State Sen. Debbie McCune Davis was among them. She remembers the three-and-a-half years she spent driving back and forth between 54th Avenue and Camelback Road in Glendale and ASU’s Tempe campus to attend classes during the 1970s.

“Every single day, I said, ‘We need a campus in the West Valley.’ I mean, it was as clear as can be,” she recalled.

Also in agreement was state Rep. Lela Alston, who was familiar with the same long drive.

“We knew that this community on the west side, which was growing and thriving, deserved an opportunity to go to college and expand and give back to our community,” Alston said. “It was just such an obvious need, and all of us representatives from the west side were resolute about that being our number one priority.”

In 1972, Ridge and her supporters formed the Westside Citizens Committee for Higher Education to push the cause forward. Four years later, in 1976, after a furious letter-writing campaign that inundated House and Senate members with 2,000 handwritten pleas for support, a feasibility study was undertaken. After a year of deliberation, the study committee decided it was time to establish education facilities on the west side.

Both McCune Davis and Alston were present on April 18, 1984, when Gov. Bruce Babbitt signed Senate Bill 1245 officially establishing Arizona State University West. Architects Gerald McSheffrey and Jack DeBartolo were called upon to design the new campus, and two years later, in 1986, the groundbreaking took place at 47th Avenue and Thunderbird Road.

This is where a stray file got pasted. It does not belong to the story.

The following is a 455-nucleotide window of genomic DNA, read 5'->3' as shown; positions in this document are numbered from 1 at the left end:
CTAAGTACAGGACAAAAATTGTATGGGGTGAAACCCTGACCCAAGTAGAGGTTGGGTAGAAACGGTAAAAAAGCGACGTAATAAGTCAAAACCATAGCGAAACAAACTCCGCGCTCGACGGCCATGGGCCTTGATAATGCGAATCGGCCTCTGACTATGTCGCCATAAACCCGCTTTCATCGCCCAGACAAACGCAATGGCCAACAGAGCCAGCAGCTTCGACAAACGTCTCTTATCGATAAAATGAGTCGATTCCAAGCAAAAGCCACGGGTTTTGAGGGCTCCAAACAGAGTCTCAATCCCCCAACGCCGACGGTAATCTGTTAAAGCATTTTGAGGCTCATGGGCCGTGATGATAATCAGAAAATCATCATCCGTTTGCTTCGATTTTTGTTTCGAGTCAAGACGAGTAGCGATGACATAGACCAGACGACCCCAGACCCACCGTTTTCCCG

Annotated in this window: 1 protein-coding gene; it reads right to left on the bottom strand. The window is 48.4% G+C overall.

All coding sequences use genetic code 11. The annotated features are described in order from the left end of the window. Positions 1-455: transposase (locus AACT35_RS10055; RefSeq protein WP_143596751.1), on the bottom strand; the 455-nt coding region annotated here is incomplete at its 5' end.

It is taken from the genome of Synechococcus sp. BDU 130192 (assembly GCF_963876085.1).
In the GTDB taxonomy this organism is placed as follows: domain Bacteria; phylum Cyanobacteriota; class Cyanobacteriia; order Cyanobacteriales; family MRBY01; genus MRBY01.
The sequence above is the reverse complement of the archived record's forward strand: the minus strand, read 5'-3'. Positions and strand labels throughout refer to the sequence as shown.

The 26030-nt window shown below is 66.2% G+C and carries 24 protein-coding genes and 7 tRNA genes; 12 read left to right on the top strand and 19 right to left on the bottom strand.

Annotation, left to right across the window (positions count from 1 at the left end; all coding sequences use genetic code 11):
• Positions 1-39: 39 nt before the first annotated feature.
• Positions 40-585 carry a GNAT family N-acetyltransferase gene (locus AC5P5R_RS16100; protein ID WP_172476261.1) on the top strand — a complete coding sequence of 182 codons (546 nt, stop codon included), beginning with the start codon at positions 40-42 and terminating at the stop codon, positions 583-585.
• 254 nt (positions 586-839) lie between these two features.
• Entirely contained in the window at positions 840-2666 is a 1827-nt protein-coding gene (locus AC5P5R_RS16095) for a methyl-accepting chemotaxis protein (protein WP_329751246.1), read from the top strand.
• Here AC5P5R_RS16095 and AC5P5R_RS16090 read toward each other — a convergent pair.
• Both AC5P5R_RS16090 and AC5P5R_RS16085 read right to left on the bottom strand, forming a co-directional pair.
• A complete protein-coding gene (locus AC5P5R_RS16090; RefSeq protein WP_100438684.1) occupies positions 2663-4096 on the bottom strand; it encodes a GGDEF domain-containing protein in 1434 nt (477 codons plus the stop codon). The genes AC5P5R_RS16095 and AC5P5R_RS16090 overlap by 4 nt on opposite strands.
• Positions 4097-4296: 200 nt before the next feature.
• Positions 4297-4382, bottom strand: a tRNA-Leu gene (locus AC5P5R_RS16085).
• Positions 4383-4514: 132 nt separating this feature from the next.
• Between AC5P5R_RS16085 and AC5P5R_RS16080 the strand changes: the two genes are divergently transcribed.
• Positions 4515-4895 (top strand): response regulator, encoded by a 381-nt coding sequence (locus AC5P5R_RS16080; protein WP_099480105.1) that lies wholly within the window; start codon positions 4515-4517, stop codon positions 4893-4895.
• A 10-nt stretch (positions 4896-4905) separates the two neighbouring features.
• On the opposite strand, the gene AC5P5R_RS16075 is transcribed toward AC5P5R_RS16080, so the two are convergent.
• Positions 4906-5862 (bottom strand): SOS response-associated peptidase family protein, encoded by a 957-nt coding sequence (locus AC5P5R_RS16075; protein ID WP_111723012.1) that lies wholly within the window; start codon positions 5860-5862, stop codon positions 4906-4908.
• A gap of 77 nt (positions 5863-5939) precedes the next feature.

McSheffrey recalled the scene: “[It] was 300 acres of just desert.”

But he and DeBartolo had a vision of a campus that conveyed a sense of place; a feeling that, “when you’re here, you can’t be anywhere else.”

So they set to work, modeling the campus and its buildings after the cloisters and courtyards of Oxford and Cambridge. The move was a calculated one, allowing for larger walkways and breezeways that provide ample shade and protection from the harsh Arizona climate.

During construction, DeBartolo says he often daydreamed of the end result.

“I was visualizing students running across [Fletcher] lawn to get to the shade, and having fellowship and interaction in the courtyards,” he said.

Today, it’s safe to say those daydreams are a reality. At the 30th-anniversary celebration, Tromp welcomed the crowd to what she called “the most beautiful campus at ASU.”

“ASU West has made a lasting mark on the state of Arizona, and a lasting mark on the world,” Tromp told the crowd. “We have alumsASU West campus alumni include Arizona’s Young Entrepreneur of the Year Jeff Kunowski, state Sen. Martin Quezada and cybersecurity firm co-founder Edward Vasko. who have done extraordinary things. ... And it’s because of the beautiful foundation they had in this community that, just like the external West Valley community, gathered together to create this campus.”

Today, ASU West serves thousands of students in more than 50 undergraduate, graduate and doctoral programs. Each year, academic program offerings expand to meet increased workforce and marketplace demands in subjects such as applied computing, natural sciences, teacher education, criminal justice, nursing, global business and accountancy — the dedicated faculty who teach those subjects are top-caliber experts in their fields. The physical campus has also expanded, most recently to include a state-of-the-art fitness complex, as well as new dining and residence halls.

“We could talk about the number of programs we’ve produced, the kinds of academic impacts we’ve made, but we’d be falling short if we didn’t talk about the way it has changed people’s lives,” said Tromp. “Having this campus here has changed people’s lives, and it changed the West Valley.”

The 30th-anniversary celebration continues all month. Join in the fun at noon Saturday, Feb. 20, at the lacrosse tailgate birthday bash. Attendees will have the opportunity to take a picture with Sparky, enjoy cupcakes and test their knowledge in an ASU West trivia game for fun prizes.

To delve even deeper into the history of ASU’s West campus, check out the ASU West History Project in ASU Libraries Digital Repository.